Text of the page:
Calendula Seeds In an Envelope


Judith Cox

For calendula seeds, once it is dry, I shake the seedhead into an envelope and store the seeds in a cool, dark place. They are very easy to grow in the ground or in containers, and they attract all manner of pollinators.

It was a dark and stormy night. The too-many cats and I watched TV while under a blanket as the rain tapped on the window. This morning the air is cool and fresh, and the sun is shining bright. This afternoon it should be dry enough to harvest some more seeds. 

Calendula Seeds

I have noticed that my calendula has started to produce seeds. This particular flower is yellow but if it is a hybrid then I might find myself with a different colour next year. As you can see in the picture the bright yellow flower turns to a brown seedhead over time. Once it is dry, I shake the seedhead into an envelope and store the seeds in a cool, dark place. I love calendulas. They are very easy to grow in the ground or in containers and they attract all manner of pollinators. They are edible so I don’t worry if someone wants to taste one. Calendulas come in a range of colours and deserve a spot in your garden.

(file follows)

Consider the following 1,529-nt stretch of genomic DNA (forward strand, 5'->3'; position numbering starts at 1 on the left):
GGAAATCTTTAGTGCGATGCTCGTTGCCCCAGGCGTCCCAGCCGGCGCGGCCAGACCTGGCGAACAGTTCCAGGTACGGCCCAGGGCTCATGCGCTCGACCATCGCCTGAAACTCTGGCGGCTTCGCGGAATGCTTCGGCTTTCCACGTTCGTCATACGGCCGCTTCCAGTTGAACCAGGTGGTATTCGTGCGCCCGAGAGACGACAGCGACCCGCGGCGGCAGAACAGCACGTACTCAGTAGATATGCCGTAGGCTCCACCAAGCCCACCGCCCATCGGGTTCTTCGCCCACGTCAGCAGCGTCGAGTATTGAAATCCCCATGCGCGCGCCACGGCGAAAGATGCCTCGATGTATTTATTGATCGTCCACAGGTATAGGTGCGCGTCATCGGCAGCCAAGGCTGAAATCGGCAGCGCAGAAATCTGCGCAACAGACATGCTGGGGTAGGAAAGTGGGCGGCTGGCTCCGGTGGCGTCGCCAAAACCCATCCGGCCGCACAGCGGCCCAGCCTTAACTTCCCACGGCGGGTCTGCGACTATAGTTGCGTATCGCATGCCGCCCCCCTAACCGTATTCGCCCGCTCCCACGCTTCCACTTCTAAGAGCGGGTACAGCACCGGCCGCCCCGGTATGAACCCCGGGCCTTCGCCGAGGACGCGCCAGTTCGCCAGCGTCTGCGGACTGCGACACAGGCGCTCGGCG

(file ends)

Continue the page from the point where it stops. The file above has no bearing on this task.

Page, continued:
Indigo Rose Tomato

My Indigo Rose tomato is starting to ripen. These blue-black tomatoes turn red on the bottom when they are ripe. They have a rich tomato taste, but I grow them because they are such a fascinating colour. I find that they are a very fussy tomato, but that is normal for an heirloom. They split easily if they get too much water and I have never seen a tomato so attractive to slugs. Looking at the cascade of dark tomatoes always makes me smile, so I shall continue to grow them as a fun addition to my garden.  I will choose a nice, ripe Indigo Rose tomato and save the seeds for next year.

About ten Indigo Rose tomatoes on their vine
  Indigo Rose tomatoes.

More Tomatoes

I grew a new-to-me tomato this year called Bumblebee. It is a lovely little tomato that I grew from seeds that I was given. I believe it is an indeterminate variety and it has a lot of fruit. I do find that the fruits take longer than my other tomatoes to ripen. I need to remember to wait until it gets very red-orange, and the reddish stripes are very noticeable. I may have harvested a few of them too early. Lesson learned. 

Bumblebee tomatoes from green to ripening.
  Bumblebee tomatoes from green to ripening.

All of the tomatoes are ripening, and I am in heaven. I am enjoying tomato sandwiches and tomato salads. A freshly picked tomato has such a wonderful taste. I am picking every tomato that is ripe right now to make my salsa. I use all sorts of tomatoes in all sorts of colours. It is such a pretty salsa with all those colours. I am using a few of my sweet peppers as well as a hot pepper or two. It gives the salsa a bit of a bite.

The weather is starting to change. I ordered wood for the stove, and it is all stacked and ready to go. It is a busy time of year for my art business, and I will be going to lots of local shows. Do not forget to carefully observe your garden so you can review it over the winter. I have already decided that I need to try more tomatoes. Enjoy your week. Judith (Email:  Veggie Bites are available at or

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